Sunday, 17 February 2013

Review - The Martian Chronicles

In the seventies I remember watching the Martian Chronicles TV series and promising myself that one day I would read the book that the series was based on. I can recollect very little of the episodes I viewed other than a fast food restaurant on an atmospheric Martian desert and alien land yachts cruising across the horizon. To a young boy this looked like a serious brand of Science Fiction unlike the Star Wars and Buck Rodgers I was used to.

I finally read the book this year and to say it's only a short novel I really struggled to get through it. It's not what I expected at all. This is 1950's style Science Fiction with a great deal of stiff upper lip, traditional family values and lots and lots of pipe smoking. It's more a collection of connected short stories than a novel and Bradbury uses the colonisation of Mars to reflect the ills and abuses he saw in 50's American society. The stories explore religion, racism and modern warfare amongst other issues, but in an obtuse way that is neither subtle or particularly engaging.

The features of the television adaptation are all present, but jumbled in an almost surreal collage of Martian folklore. None of the individual stories are satisfying or enjoyable, but the the tale of the deserted Walter Gripp in 'The Silent Towers' is straightforward and the prolonged story of Spender in 'And the Moon be Still as Bright' is at least thought provoking. The atmosphere of the book is its strong point, with a hallucinatory quality that lets you drift in and out of Martian life never really knowing if it is reality or a dream.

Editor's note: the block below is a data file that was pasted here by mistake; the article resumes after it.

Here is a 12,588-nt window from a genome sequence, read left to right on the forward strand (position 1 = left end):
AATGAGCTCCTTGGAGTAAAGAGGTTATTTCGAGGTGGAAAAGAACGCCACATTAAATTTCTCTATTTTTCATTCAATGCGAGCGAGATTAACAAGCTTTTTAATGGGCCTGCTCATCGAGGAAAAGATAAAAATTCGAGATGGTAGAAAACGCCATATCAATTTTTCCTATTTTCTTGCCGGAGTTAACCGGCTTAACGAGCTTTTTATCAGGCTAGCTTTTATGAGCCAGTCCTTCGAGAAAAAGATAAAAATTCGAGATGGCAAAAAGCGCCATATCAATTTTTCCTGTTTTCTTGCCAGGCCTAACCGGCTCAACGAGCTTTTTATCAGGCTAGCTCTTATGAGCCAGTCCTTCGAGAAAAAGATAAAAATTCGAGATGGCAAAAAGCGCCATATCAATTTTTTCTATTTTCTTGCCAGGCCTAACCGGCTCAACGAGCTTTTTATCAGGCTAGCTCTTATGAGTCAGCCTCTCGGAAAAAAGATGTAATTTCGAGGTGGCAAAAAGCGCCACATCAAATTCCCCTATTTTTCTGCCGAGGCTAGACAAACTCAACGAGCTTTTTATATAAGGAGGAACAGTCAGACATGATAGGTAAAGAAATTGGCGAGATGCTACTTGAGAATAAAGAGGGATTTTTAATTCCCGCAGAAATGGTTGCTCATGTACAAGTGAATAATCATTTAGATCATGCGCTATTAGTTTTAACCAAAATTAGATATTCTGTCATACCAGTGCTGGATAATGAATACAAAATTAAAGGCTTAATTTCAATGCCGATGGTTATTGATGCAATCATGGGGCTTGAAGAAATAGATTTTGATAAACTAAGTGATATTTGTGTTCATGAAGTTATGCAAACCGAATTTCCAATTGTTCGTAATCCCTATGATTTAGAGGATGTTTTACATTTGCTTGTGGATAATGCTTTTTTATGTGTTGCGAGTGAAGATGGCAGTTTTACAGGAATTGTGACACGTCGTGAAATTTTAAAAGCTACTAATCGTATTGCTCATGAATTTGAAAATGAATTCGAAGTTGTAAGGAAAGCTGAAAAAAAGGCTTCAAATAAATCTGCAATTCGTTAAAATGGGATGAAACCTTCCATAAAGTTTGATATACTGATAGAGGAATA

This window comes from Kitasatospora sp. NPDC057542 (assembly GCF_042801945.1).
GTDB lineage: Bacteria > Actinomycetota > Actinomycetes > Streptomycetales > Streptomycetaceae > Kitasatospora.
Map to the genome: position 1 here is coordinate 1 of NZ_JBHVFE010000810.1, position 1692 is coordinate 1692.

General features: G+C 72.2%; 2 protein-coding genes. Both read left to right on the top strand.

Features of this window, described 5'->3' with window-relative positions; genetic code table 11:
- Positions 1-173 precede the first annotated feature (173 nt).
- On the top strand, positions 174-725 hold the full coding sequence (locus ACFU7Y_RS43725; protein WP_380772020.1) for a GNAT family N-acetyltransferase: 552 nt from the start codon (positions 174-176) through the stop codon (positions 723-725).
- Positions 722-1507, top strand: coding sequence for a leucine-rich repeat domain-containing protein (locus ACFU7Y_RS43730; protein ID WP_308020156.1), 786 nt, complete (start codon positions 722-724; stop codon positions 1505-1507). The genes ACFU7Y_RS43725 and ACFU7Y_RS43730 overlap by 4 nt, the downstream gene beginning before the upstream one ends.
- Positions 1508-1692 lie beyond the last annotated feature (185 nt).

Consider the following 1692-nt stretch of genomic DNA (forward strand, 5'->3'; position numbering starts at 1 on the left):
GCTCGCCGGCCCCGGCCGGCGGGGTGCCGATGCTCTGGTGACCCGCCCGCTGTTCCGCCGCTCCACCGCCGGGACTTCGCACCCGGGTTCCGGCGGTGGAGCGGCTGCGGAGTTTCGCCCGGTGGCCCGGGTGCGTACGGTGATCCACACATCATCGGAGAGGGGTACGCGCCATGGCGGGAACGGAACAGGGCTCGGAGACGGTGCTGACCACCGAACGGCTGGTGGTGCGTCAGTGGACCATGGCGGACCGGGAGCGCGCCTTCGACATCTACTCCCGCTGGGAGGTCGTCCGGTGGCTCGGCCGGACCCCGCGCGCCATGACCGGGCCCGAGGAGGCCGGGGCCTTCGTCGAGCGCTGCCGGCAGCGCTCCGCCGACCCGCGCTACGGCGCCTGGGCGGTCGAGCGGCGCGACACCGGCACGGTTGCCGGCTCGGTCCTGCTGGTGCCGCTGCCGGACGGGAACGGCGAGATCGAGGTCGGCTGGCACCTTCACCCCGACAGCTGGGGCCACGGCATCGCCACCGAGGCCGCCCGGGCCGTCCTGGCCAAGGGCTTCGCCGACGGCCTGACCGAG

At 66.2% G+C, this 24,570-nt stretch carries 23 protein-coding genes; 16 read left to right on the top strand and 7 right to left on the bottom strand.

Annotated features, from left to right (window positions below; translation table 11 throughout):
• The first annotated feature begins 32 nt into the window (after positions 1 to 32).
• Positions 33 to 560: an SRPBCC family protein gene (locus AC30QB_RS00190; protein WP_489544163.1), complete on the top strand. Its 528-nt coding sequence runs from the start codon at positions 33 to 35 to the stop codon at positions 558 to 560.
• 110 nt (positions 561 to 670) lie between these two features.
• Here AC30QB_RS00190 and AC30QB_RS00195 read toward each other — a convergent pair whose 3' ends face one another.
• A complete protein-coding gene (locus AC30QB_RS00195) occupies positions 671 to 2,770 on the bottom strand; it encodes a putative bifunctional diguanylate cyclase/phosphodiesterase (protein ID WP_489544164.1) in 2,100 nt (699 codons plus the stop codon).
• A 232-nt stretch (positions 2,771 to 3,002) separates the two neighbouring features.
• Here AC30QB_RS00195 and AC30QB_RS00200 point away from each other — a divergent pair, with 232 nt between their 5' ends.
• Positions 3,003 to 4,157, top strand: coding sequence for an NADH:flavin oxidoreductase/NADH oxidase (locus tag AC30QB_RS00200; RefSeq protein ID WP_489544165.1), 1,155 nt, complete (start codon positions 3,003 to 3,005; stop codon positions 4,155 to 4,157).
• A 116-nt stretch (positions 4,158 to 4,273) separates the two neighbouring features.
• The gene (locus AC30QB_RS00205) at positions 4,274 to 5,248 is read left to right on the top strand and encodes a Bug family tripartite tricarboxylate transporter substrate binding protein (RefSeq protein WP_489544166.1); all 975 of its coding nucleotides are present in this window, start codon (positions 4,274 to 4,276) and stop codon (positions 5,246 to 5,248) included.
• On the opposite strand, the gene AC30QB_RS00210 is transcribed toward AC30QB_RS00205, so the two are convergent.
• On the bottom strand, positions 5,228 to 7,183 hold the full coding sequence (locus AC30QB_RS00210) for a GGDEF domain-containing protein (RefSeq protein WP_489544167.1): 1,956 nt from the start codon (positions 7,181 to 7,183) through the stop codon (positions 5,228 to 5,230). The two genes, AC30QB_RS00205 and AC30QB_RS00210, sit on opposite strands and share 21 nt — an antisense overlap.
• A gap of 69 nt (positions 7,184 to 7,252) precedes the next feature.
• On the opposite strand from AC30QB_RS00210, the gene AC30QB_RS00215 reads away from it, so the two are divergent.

It's clear to see that the book has dated considerably and as a work of modern Science Fiction it doesn't quite hold water, however at the time of publication I'm sure it was a relevant piece of work with cutting edge social comment. Read the Martian Chronicles for a history lesson of the genre and be grateful that pipe smoking has gone out of fashion. There is little wonder that the first expeditions went so badly, when the astronauts turned up puffing clouds of noxious Condor fumes over the Martians. I'm glad I've read it but honestly can't recommend it.


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